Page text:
Oh, those tiny metal objects that are so much under-appreciated! Yes, I am writing a blog post about the common safety pin. Aside from paperclips, I find it hard to think of a small object that is so versatile and yet so glossed over by many.
As a sewing hobbyist (I don't make money from it, so I'm reluctant to call myself a "seamstress"), I use my safety pins to pre-sew items. This helps me figure out complex instructions without wasting thread or damaging the fabric too much and helps in making sure the clothes fit the wearer correctly before I get too far with stitching. I also use the safety pin as a stitch remover in a pinch. The pointed tip is often sharper than my usual stitch remover, so it's easier to fit it under tighter stitches. I have used safety pins as emergency buttons (I bet you know many a mom or costumer who has done the same!) and as an emergency seam until I could get to a needle & thread. Last year my daughter used many safety pins to make wearable pins as part of Michael's Passport to Fun summer program. Do you remember making a pin "brooch" in school, perhaps for St. Patrick's Day or Mother's Day? I tend to use a safety pin or two to hold patches in place before I can sew them down. I also use safety pins to hold down the parts of clothes where a closure--button, hook & eye, zipper, etc.--will go in order to line everything up before I secure all the pieces. I even recently used a safety pin to fix my umbrella. One of the grommets that formed a joint fell out, so I slipped a safety pin into the holes and voila! a fully functioning umbrella once more. The main advantage of a safety pin over a straight pin, and thus the word "safety" in the name, is the fact that the sharp end is covered in the enclosure. I don't worry as much about folding up an in-progress sewing project with safety pins because no one will get pricked while moving it. And, unless I forget to close them, I'm not as worried about the damage that might be caused by a safety pin lying around.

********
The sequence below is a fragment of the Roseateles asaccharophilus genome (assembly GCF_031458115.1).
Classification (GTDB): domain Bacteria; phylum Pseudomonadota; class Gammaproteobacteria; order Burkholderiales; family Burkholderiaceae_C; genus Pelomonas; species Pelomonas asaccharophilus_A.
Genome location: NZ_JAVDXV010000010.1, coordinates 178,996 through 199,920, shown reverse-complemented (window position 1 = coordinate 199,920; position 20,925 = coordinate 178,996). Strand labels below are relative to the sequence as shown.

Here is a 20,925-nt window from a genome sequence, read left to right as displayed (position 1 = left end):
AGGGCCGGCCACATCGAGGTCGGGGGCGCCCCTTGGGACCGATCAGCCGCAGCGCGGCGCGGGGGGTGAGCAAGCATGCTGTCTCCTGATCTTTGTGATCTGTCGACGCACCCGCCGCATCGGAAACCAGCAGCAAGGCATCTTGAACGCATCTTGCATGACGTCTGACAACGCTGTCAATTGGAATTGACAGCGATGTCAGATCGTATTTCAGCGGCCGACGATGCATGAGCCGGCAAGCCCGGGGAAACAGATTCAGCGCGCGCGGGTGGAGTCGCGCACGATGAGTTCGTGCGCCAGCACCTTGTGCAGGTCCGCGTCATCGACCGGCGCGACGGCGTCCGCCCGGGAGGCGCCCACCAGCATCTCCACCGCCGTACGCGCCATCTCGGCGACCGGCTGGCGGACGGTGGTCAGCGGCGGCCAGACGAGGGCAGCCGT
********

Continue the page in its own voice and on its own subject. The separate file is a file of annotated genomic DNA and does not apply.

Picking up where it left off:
I'm sure many people have used safety pins for many other things. These are just the few I remembered from more recent experiences. I would love to hear what others have done!